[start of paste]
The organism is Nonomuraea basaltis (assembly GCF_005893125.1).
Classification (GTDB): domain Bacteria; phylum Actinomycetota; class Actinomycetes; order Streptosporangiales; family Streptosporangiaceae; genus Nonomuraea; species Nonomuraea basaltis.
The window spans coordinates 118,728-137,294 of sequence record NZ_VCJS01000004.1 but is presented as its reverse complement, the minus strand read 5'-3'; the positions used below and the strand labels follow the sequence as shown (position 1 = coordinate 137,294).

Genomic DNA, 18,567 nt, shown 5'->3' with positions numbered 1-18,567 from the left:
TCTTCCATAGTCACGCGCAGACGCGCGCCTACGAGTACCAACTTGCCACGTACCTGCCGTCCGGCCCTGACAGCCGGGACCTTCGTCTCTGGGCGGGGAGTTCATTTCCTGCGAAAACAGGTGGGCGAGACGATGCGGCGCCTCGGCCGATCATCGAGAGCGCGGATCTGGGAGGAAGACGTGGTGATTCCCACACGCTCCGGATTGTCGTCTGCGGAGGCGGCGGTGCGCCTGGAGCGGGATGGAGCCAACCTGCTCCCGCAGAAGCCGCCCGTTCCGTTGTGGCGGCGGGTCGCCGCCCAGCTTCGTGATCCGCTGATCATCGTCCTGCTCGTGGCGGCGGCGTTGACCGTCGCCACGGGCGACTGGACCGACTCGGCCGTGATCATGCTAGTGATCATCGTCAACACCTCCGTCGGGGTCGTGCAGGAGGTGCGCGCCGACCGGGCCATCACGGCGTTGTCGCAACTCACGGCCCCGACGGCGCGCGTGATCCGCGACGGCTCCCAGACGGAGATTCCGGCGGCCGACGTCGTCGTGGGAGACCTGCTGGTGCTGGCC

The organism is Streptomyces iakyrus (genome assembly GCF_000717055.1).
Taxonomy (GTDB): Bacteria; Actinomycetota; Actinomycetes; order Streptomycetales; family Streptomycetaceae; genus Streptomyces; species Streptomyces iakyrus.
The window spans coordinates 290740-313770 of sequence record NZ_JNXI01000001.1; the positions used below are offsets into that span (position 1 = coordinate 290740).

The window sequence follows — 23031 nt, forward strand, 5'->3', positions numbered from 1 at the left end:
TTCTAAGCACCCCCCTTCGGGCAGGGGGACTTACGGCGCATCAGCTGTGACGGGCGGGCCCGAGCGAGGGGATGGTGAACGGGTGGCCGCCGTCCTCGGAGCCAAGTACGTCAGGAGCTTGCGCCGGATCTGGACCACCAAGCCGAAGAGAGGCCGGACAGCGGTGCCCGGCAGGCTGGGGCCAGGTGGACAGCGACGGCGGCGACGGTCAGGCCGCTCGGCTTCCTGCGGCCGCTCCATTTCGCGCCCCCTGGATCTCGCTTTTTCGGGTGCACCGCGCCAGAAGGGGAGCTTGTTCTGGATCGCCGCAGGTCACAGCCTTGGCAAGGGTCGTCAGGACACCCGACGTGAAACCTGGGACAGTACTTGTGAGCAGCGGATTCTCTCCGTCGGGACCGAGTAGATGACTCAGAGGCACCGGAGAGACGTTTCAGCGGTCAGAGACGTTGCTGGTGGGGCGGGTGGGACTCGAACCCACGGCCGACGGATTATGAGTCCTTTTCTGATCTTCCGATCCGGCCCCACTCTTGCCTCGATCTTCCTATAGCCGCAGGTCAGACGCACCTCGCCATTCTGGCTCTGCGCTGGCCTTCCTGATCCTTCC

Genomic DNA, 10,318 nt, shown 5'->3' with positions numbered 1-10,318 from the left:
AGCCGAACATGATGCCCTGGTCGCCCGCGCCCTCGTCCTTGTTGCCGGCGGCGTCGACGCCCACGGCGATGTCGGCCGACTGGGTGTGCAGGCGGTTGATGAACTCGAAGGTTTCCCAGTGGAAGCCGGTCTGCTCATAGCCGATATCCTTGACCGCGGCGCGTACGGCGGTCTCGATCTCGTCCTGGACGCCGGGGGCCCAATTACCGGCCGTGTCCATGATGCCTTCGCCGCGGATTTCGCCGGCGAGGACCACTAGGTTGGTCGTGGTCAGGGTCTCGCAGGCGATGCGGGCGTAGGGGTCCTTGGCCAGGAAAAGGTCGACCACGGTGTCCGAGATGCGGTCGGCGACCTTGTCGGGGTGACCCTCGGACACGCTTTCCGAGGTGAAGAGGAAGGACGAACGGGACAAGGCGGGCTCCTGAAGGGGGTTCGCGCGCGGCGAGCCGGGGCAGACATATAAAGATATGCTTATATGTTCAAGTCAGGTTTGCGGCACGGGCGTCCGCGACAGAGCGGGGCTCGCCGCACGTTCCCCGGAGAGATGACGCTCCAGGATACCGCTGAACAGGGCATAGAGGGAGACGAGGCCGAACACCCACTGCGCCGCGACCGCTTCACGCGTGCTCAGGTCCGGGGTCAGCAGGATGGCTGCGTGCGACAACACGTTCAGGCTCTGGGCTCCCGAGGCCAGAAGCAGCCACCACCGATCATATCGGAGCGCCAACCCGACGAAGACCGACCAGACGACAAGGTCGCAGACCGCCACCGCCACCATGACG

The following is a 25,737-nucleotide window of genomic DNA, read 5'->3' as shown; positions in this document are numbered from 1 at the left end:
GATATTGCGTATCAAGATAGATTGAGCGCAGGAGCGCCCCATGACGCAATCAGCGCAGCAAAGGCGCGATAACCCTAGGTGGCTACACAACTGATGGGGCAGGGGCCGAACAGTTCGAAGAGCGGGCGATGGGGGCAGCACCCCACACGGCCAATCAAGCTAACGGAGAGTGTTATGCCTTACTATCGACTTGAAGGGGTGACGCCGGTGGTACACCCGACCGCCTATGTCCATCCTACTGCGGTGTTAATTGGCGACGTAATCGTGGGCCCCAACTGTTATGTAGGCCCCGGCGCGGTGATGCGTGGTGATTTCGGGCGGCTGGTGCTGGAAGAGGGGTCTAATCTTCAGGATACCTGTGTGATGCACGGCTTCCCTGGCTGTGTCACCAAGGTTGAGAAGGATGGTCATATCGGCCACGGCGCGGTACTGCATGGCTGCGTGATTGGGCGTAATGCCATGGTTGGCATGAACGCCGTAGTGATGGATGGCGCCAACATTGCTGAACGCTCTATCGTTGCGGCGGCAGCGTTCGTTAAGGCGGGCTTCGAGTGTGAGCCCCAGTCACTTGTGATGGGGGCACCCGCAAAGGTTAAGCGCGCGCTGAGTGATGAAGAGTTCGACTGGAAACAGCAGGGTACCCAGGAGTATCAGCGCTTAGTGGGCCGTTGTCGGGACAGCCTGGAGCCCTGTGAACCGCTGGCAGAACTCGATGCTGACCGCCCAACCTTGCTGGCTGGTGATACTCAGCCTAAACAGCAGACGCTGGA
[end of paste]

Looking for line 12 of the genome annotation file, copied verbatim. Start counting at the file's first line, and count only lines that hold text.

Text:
AGCCGAACATGATGCCCTGGTCGCCCGCGCCCTCGTCCTTGTTGCCGGCGGCGTCGACGCCCACGGCGATGTCGGCCGACTGGGTGTGCAGGCGGTTGATGAACTCGAAGGTTTCCCAGTGGAAGCCGGTCTGCTCATAGCCGATATCCTTGACCGCGGCGCGTACGGCGGTCTCGATCTCGTCCTGGACGCCGGGGGCCCAATTACCGGCCGTGTCCATGATGCCTTCGCCGCGGATTTCGCCGGCGAGGACCACTAGGTTGGTCGTGGTCAGGGTCTCGCAGGCGATGCGGGCGTAGGGGTCCTTGGCCAGGAAAAGGTCGACCACGGTGTCCGAGATGCGGTCGGCGACCTTGTCGGGGTGACCCTCGGACACGCTTTCCGAGGTGAAGAGGAAGGACGAACGGGACAAGGCGGGCTCCTGAAGGGGGTTCGCGCGCGGCGAGCCGGGGCAGACATATAAAGATATGCTTATATGTTCAAGTCAGGTTTGCGGCACGGGCGTCCGCGACAGAGCGGGGCTCGCCGCACGTTCCCCGGAGAGATGACGCTCCAGGATACCGCTGAACAGGGCATAGAGGGAGACGAGGCCGAACACCCACTGCGCCGCGACCGCTTCACGCGTGCTCAGGTCCGGGGTCAGCAGGATGGCTGCGTGCGACAACACGTTCAGGCTCTGGGCTCCCGAGGCCAGAAGCAGCCACCACCGATCATATCGGAGCGCCAACCCGACGAAGACCGACCAGACGACAAGGTCGCAGACCGCCACCGCCACCATGACG